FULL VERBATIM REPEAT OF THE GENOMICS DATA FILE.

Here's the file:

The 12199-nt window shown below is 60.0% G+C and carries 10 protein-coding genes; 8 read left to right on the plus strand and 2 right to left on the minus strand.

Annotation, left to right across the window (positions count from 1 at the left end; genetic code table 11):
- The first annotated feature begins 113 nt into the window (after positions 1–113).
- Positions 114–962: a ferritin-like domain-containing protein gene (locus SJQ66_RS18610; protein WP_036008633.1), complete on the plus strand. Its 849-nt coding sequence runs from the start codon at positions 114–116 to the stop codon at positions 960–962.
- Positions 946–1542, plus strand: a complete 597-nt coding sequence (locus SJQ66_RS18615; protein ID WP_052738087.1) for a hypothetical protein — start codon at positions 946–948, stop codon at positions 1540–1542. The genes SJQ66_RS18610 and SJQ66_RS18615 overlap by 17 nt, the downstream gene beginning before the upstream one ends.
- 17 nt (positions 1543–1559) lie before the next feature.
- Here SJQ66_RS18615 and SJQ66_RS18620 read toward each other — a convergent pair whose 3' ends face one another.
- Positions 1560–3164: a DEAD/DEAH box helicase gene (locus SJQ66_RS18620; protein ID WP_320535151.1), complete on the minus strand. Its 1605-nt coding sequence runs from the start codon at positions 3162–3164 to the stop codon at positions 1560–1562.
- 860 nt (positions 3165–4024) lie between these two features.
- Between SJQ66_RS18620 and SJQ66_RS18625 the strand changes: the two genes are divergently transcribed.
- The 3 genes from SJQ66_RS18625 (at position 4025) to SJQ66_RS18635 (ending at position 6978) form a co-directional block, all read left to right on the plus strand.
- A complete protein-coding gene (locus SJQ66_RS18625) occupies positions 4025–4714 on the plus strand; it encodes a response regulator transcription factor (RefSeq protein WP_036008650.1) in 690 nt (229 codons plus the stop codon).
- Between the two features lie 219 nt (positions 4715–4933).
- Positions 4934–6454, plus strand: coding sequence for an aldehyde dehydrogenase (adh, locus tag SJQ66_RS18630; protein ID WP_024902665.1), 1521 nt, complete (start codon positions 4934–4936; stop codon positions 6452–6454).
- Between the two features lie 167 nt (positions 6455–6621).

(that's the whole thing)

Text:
The 12199-nt window shown below is 60.0% G+C and carries 10 protein-coding genes; 8 read left to right on the plus strand and 2 right to left on the minus strand.

Annotation, left to right across the window (positions count from 1 at the left end; genetic code table 11):
- The first annotated feature begins 113 nt into the window (after positions 1–113).
- Positions 114–962: a ferritin-like domain-containing protein gene (locus SJQ66_RS18610; protein WP_036008633.1), complete on the plus strand. Its 849-nt coding sequence runs from the start codon at positions 114–116 to the stop codon at positions 960–962.
- Positions 946–1542, plus strand: a complete 597-nt coding sequence (locus SJQ66_RS18615; protein ID WP_052738087.1) for a hypothetical protein — start codon at positions 946–948, stop codon at positions 1540–1542. The genes SJQ66_RS18610 and SJQ66_RS18615 overlap by 17 nt, the downstream gene beginning before the upstream one ends.
- 17 nt (positions 1543–1559) lie before the next feature.
- Here SJQ66_RS18615 and SJQ66_RS18620 read toward each other — a convergent pair whose 3' ends face one another.
- Positions 1560–3164: a DEAD/DEAH box helicase gene (locus SJQ66_RS18620; protein ID WP_320535151.1), complete on the minus strand. Its 1605-nt coding sequence runs from the start codon at positions 3162–3164 to the stop codon at positions 1560–1562.
- 860 nt (positions 3165–4024) lie between these two features.
- Between SJQ66_RS18620 and SJQ66_RS18625 the strand changes: the two genes are divergently transcribed.
- The 3 genes from SJQ66_RS18625 (at position 4025) to SJQ66_RS18635 (ending at position 6978) form a co-directional block, all read left to right on the plus strand.
- A complete protein-coding gene (locus SJQ66_RS18625) occupies positions 4025–4714 on the plus strand; it encodes a response regulator transcription factor (RefSeq protein WP_036008650.1) in 690 nt (229 codons plus the stop codon).
- Between the two features lie 219 nt (positions 4715–4933).
- Positions 4934–6454, plus strand: coding sequence for an aldehyde dehydrogenase (adh, locus tag SJQ66_RS18630; protein ID WP_024902665.1), 1521 nt, complete (start codon positions 4934–4936; stop codon positions 6452–6454).
- Between the two features lie 167 nt (positions 6455–6621).